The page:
A Rich Tradition of Music
The sanctuary at Epiphany is a wonderful space for music. The natural wood and keel shape of the vaulted ceiling contribute to excellent acoustics. Many groups from outside Epiphany present concerts and recitals throughout the year, featuring local talent or groups on tour. All this adds to the great diversity of our music program.
At Epiphany, both the Saturday evening 5:30 service and the Sunday morning 8 a.m. service are usually spoken, with no music. The 10:30 Sunday service is a tasteful blend of traditional and more contemporary hymns, anthems, and service music, typically combining pipe organ and choir (from September through May). Our English handbell choir rings for special services, and our folk/bluegrass band offers music once each quarter.
Epiphany’s adult choir leads the singing at 10:30 on Sundays from Labor Day through May. Our anthem repertoire is drawn primarily from Anglican, continental European, and American church music because of their rich traditions and correlation with the Episcopal church seasons. These anthems span centuries, from the medieval period to the present. We also have three composers in the choir who have pieces we sing, some of which were written especially for our choir. We most often sing in English, but sometimes we sing in Latin, and occasionally in French or German. Rehearsals are on Thursdays, 7:15-9:00 pm and before services, 9:30 -10:15.
Organ and Piano
Epiphany is blessed with extremely talented organ accompaniment: Charly Spining most often provides accompaniment for our hymns, choir anthems, and service music, as well as for weddings, funerals, and other special services. Jeffrey Hall, astronomer and Director of the Lowell Observatory in Flagstaff, covers services when Charly is not available. Both have presented special music and concerts on organ and piano that delight local audiences. Our music director, Mary Anne Bruner, is an accomplished cellist in the Flagstaff Symphony and a teacher; she also provides occasional accompaniment on our pianos, in the sanctuary and in the Parish Hall.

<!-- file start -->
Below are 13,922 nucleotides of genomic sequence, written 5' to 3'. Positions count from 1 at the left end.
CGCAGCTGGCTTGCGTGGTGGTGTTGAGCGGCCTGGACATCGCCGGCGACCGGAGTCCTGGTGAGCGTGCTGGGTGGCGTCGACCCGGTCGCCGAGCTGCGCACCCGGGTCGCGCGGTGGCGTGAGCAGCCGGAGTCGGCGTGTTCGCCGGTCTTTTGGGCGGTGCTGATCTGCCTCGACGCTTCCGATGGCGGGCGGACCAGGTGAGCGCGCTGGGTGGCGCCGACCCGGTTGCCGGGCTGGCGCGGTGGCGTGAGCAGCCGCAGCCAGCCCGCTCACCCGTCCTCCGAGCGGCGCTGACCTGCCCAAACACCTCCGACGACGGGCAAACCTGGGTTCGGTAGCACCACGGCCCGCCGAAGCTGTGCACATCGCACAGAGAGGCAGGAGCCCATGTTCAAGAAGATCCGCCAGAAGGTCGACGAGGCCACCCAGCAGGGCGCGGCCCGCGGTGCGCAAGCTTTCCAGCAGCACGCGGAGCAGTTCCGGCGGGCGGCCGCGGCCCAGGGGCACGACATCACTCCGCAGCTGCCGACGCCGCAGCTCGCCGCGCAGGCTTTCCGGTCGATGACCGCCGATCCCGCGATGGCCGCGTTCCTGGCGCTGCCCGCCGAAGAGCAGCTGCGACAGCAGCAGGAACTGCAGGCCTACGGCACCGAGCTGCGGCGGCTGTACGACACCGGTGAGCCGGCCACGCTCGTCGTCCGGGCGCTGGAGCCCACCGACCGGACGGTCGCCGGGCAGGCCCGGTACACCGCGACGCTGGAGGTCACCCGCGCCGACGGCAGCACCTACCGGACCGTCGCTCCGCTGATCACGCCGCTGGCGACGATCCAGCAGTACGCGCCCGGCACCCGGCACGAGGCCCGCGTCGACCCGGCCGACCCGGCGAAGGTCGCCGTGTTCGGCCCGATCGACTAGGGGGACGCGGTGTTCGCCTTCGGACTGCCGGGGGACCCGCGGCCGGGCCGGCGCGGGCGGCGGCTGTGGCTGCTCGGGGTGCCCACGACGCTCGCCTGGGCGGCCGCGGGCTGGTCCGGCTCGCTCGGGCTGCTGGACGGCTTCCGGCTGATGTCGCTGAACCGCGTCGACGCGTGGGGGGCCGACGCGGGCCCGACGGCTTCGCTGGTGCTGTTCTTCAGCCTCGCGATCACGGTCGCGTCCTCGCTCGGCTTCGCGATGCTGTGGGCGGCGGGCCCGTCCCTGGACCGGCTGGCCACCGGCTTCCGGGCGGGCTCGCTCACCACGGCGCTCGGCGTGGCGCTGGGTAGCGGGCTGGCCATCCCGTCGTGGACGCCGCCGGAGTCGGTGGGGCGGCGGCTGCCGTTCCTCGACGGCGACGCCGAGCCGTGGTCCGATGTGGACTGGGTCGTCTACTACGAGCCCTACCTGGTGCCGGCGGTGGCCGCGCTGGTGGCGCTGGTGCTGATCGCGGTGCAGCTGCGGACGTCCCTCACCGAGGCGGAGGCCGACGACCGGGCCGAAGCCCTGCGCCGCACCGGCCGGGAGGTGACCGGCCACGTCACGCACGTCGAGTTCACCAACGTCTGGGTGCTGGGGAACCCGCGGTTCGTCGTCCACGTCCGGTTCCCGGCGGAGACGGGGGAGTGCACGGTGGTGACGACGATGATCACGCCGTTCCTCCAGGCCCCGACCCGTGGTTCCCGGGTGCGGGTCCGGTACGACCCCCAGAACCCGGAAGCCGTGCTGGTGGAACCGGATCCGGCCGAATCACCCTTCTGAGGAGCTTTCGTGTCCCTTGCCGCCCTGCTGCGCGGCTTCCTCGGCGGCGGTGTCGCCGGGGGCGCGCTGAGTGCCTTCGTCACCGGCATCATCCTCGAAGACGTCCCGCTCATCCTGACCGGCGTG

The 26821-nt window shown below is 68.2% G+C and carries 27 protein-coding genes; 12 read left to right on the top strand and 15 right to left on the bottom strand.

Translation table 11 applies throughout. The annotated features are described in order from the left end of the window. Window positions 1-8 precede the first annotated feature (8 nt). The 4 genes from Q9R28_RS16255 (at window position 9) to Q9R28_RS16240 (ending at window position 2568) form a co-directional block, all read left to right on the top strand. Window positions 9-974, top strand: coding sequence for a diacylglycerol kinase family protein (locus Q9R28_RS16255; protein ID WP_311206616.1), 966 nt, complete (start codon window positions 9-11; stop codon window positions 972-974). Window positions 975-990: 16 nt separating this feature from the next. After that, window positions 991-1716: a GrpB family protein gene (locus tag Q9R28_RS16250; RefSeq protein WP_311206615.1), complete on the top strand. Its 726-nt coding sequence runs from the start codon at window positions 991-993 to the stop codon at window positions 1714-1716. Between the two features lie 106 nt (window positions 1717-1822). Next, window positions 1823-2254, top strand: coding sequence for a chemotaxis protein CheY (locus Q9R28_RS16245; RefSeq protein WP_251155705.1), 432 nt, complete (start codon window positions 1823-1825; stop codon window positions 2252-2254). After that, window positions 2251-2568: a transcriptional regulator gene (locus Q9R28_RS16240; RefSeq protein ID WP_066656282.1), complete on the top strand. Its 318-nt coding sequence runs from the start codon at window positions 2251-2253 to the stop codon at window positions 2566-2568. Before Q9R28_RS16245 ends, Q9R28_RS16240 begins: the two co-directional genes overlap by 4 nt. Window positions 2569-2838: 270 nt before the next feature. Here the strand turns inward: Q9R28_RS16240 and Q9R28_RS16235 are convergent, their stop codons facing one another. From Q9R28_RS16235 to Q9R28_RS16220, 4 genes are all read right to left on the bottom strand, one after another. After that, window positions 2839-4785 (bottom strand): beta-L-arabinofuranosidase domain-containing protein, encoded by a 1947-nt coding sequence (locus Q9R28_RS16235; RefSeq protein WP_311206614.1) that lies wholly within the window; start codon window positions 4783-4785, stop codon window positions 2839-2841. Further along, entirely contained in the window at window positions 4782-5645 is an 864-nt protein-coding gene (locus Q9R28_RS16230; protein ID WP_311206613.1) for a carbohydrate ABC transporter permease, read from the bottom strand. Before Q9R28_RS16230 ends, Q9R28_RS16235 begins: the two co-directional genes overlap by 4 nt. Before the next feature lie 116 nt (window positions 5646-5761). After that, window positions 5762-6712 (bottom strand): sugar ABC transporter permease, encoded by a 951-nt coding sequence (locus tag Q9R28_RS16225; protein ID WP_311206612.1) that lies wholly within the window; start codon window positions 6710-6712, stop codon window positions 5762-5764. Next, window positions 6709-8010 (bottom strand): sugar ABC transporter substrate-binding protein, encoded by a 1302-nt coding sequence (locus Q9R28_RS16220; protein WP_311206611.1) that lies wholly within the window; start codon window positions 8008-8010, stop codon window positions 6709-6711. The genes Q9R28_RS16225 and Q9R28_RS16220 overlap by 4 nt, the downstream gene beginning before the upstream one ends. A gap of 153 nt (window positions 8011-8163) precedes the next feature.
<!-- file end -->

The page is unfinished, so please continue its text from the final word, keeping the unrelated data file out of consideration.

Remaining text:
We are in the midst of an extensive restoration of our historic pipe organ, which has been an integral part of our sanctuary for more than fifty years. This project is being funded by donations from our wonderful and generous congregation, which we greatly appreciate, as well as fundraising concerts and projects over the coming year. In August 2014, we acquired a smaller pipe organ from Trinity Cathedral in Phoenix. This instrument will allow organ music to remain a part of the service during the renovation.
Four Sundays a year, our organist and choir take a break while the Folk Band leads the 10:30 service. Traditional hymns, American spirituals, and Christian Gospel music are printed in the bulletin so the congregation can sing along. Our band features hammered dulcimer, mandolin, guitar, fiddle, and recorder, as well as striking vocals. We are fortunate to include these talented musicians in our worship!
Handbells (literally, bells rung by hand rather than by a long pulled cord) have been used in Christian worship for centuries. In early Roman monasteries, bells were used to summon monks to worship and to announce canonical hours of prayer. Our handbell choir began in 2005 with the gift of three octaves of beautifully forged and tuned Schulmerich English handbells. They are used mainly on feast days (like Palm Sunday), and for special occasions (such as Advent Lessons and Carols). Potential handbell ringers should be able to read music, but bell techniques are taught in rehearsals, usually held on Thursdays at noon.